Week of 10/3-7

posted Oct 5, 2016, 8:40 AM by Ec Mary Givens   [ updated Oct 7, 2016, 6:46 AM ]

M. 10/3
Grades are updated. All missing work due on F. 10/7 DURING YOUR CLASS!

T. 10/4
Business day...checked grades in class. Gave students time to work on revisions and missing work.

W. 10/5
Use the PPT attached below to review the geographic conditions that can be used to identify leverage points for change in societies.

Th. 10/6
The last slide in the PPT ("Putting it all together") is due M. 10/10.

F. 10/7
1. Go to : http://reliefweb.int/disasters
2. Mouse over the red balloons and make some observations about trends in disaster across the globe.
3. Choose a few disasters to look at more closely. As you read the descriptions, think about the following...What geographic conditions contributed to the disaster? What geographic conditions may be getting in the way of a solution? What geographic conditions may be mitigating the disaster?
4. Choose a disaster to study and resolve...

Week of 9/26-30

posted Sep 26, 2016, 2:13 PM by Ec Mary Givens   [ updated Sep 30, 2016, 4:37 PM ]

M. 9/26
We started working on "Bill of Rights" performance pieces in class today.

F. 9/30
Attached are the rubric and response models. You can print THE RUBRIC and bring it in to use as a reference during the assessment. (NOTE: This is a change from what I said first period)
The Amendments you can use are 1, 4, 5, 6, & 10.

Week of 9/19-23

posted Sep 20, 2016, 1:59 PM by Ec Mary Givens   [ updated Sep 23, 2016, 12:51 PM ]

T. 9/20
Go back to Monty and compare with Locke & Paine…there could be a quiz using the “compare” and “connect” questions in the note guides. Period 7 - we'll finish Paine tomorrow, so just look for sims/diffs between Monty & Locke tonight.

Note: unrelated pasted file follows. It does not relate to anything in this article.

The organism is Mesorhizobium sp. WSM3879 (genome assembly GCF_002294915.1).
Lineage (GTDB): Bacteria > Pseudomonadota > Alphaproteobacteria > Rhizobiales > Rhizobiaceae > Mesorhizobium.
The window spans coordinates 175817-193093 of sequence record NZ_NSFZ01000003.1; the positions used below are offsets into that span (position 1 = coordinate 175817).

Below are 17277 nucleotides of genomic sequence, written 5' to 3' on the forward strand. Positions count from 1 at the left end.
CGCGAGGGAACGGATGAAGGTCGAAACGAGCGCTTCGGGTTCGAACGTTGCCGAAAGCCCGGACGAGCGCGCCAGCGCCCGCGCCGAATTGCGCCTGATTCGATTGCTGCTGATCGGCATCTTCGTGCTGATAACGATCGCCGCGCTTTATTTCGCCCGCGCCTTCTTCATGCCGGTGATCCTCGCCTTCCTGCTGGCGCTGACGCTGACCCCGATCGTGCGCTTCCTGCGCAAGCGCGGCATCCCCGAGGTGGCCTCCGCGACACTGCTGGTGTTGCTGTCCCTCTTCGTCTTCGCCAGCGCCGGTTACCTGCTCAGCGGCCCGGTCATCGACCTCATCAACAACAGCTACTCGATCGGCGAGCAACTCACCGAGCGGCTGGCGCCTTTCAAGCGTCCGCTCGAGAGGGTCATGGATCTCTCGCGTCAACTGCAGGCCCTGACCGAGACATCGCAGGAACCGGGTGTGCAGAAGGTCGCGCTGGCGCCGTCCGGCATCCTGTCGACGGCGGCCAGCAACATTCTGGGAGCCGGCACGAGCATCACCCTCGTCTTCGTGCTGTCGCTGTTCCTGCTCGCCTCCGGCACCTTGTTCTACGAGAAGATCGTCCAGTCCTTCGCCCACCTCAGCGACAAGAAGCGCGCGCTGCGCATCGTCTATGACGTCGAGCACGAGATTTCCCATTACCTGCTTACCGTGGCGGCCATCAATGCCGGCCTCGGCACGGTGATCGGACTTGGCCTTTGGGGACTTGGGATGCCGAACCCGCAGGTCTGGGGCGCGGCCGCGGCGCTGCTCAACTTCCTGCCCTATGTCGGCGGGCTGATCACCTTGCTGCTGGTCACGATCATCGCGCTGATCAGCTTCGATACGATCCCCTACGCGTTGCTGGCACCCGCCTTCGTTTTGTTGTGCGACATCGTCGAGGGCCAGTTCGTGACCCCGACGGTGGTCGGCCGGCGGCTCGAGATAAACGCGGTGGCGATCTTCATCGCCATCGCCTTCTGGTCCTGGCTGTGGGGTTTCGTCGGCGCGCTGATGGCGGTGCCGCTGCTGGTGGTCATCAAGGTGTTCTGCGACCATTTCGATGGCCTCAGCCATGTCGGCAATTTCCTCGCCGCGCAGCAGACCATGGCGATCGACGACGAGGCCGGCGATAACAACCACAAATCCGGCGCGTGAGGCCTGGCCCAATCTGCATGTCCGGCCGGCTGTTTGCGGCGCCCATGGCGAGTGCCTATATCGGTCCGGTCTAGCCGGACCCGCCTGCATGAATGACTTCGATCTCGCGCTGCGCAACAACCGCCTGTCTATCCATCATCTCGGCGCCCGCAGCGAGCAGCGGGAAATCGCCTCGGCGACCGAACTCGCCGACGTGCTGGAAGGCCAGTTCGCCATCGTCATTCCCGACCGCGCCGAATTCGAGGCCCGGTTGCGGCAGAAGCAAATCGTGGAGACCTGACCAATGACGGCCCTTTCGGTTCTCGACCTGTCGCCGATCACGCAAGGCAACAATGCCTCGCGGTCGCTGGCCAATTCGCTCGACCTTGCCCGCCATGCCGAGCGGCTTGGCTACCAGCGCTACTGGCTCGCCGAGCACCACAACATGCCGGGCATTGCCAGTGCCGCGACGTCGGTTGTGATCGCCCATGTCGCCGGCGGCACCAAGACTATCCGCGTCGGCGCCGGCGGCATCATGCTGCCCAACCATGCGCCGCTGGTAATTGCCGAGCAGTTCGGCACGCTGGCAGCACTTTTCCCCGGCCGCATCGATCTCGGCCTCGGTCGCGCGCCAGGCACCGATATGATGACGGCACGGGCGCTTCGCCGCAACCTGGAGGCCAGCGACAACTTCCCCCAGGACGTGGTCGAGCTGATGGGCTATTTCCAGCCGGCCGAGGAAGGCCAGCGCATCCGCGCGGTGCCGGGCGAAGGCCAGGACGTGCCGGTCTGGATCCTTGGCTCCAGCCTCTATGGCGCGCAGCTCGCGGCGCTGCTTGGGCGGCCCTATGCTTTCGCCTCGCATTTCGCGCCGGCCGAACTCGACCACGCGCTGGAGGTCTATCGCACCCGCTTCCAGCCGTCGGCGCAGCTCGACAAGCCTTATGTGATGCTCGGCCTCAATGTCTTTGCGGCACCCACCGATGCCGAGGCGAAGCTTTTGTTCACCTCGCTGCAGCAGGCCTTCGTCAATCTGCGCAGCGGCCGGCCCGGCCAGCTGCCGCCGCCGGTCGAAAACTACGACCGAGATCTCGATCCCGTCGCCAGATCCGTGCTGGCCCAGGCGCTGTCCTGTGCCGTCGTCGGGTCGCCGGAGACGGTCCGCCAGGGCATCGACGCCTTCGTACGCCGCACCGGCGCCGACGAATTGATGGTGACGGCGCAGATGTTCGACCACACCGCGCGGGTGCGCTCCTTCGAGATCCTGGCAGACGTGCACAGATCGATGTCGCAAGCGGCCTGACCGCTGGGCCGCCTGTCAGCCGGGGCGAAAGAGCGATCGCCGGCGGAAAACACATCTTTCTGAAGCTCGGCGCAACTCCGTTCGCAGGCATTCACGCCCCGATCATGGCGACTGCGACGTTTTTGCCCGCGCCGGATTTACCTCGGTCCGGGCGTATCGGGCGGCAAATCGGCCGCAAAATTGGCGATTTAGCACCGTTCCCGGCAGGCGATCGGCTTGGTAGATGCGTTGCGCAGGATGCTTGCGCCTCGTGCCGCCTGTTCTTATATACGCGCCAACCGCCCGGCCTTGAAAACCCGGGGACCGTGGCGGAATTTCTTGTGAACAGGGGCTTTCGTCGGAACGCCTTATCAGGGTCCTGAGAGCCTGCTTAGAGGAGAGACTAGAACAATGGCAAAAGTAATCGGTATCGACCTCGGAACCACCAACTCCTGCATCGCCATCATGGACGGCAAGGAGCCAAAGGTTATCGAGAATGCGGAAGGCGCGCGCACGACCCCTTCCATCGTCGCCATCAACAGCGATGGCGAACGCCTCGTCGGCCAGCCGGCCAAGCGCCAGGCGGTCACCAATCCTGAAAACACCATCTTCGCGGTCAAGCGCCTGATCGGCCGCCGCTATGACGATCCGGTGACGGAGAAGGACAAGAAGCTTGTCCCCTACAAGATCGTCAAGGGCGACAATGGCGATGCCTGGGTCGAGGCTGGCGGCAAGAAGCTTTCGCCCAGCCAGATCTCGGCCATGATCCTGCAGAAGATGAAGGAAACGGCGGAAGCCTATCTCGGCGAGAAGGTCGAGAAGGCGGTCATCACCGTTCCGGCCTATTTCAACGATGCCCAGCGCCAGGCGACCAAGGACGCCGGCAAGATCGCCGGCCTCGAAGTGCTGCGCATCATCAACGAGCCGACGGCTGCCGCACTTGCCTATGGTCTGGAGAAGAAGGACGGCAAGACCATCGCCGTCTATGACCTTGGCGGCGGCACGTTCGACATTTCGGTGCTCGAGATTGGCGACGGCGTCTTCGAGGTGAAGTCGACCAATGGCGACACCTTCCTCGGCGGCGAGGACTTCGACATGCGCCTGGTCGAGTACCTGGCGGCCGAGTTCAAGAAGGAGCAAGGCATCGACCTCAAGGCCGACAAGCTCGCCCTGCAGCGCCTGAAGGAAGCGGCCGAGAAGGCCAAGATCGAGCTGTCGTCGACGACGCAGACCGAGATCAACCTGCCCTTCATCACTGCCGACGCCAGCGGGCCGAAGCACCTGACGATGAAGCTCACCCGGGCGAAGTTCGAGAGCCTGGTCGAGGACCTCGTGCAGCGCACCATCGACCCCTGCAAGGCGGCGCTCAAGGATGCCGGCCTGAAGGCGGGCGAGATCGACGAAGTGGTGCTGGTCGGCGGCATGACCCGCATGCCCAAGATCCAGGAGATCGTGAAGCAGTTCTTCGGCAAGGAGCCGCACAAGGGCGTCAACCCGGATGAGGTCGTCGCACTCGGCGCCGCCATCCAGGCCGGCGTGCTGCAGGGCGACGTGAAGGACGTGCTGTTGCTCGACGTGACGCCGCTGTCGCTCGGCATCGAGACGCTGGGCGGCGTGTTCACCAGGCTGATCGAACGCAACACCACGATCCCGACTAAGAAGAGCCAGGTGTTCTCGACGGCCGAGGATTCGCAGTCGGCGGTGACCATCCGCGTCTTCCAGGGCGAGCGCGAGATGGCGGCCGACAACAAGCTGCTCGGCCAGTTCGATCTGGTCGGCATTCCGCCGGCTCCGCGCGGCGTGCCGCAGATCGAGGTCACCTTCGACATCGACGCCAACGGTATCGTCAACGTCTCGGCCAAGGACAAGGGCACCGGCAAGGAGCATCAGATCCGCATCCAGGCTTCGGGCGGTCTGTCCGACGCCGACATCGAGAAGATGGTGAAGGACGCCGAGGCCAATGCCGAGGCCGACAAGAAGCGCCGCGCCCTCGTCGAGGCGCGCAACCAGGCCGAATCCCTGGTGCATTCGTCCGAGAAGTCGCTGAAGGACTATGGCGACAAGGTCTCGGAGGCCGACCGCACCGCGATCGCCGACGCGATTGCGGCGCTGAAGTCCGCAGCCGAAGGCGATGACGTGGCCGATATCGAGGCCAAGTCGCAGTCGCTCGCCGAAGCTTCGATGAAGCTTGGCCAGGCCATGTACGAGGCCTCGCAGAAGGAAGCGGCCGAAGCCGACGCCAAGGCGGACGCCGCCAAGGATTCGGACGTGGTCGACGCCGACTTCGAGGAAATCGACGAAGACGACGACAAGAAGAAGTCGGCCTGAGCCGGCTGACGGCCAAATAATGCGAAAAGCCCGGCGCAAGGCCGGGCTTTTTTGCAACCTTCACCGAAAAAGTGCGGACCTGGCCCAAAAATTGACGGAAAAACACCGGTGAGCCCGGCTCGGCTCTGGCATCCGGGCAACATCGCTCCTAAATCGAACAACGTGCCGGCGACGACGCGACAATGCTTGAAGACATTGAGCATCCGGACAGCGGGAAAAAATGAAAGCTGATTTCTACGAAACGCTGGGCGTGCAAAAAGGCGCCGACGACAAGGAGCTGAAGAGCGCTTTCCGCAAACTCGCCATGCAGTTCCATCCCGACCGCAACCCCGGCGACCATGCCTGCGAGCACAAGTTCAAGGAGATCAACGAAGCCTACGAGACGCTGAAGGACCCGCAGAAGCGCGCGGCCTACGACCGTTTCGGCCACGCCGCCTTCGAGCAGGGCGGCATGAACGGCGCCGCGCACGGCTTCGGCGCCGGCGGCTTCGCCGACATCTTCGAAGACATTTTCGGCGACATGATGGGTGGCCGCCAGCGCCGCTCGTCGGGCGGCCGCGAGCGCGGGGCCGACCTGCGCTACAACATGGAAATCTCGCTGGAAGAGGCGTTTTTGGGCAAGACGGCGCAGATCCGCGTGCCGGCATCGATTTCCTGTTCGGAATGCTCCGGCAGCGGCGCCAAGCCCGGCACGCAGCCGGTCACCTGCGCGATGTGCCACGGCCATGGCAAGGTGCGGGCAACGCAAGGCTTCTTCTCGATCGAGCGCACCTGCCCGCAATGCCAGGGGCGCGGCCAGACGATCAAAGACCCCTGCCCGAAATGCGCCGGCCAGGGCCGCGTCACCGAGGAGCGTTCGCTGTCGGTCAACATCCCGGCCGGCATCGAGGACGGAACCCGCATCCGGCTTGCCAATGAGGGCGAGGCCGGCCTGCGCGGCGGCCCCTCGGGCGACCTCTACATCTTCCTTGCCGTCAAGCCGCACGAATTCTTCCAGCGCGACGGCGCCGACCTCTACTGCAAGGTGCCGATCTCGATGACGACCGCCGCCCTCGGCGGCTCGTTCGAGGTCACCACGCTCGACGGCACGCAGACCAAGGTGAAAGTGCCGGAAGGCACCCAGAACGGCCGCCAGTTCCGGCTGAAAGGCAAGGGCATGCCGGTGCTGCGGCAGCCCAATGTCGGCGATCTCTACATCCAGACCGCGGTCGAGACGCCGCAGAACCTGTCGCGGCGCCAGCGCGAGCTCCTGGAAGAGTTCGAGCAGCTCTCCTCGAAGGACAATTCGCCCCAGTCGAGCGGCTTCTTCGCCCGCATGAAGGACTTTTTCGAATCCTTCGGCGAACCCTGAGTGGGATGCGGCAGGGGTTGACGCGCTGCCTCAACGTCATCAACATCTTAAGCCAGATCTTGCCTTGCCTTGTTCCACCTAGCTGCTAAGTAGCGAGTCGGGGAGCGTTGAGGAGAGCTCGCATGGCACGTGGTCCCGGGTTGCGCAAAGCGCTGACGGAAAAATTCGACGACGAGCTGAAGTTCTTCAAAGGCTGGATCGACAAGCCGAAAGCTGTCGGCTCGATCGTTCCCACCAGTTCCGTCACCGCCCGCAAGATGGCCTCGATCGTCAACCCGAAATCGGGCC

W. 9/21

Make 3 sets of comparisons...A "set" is identifying a big idea (like role of government) and then finding one similarity between all 3 philosophers' opinions about the big idea and then how their opinions on the big idea are also different.

In addition...
3+...make a connection between the philosophers' ideas and American society.
3++...make inferences about how the philosophers would agree or disagree with each other based on other ideas they have expressed. For example, you know about Monty's ideas in greater detail. Could you infer what Locke would think about one of Monty's ideas? Use Locke's ideas to justify your inference.

Bill of Rights lesson online: http://floridastudents.org/PreviewResource/StudentResource/119020
Start with the "First Amendment" using the menu list on the right side.

Week of 9/12-15

posted Sep 15, 2016, 1:57 PM by Ec Mary Givens

T. 9/13
Be sure to turn in missing arguments or revisions.

W. 9/14
Montesquieu defines several government types...take notes using the note guide

Here are the things you needed to find out about the Declaration of Independence:
1. rationale (we went over that in class in 7th period.
2. list specific complaints
3. what do we (sovereign nations) get to do now that we don't belong to England any more?
(this was class work)

HW: Read the "Liberty" section in Monty, pt.2 and take notes using the note guide.

Week of 9/6-9

posted Sep 6, 2016, 2:25 PM by Ec Mary Givens   [ updated Sep 8, 2016, 4:18 PM ]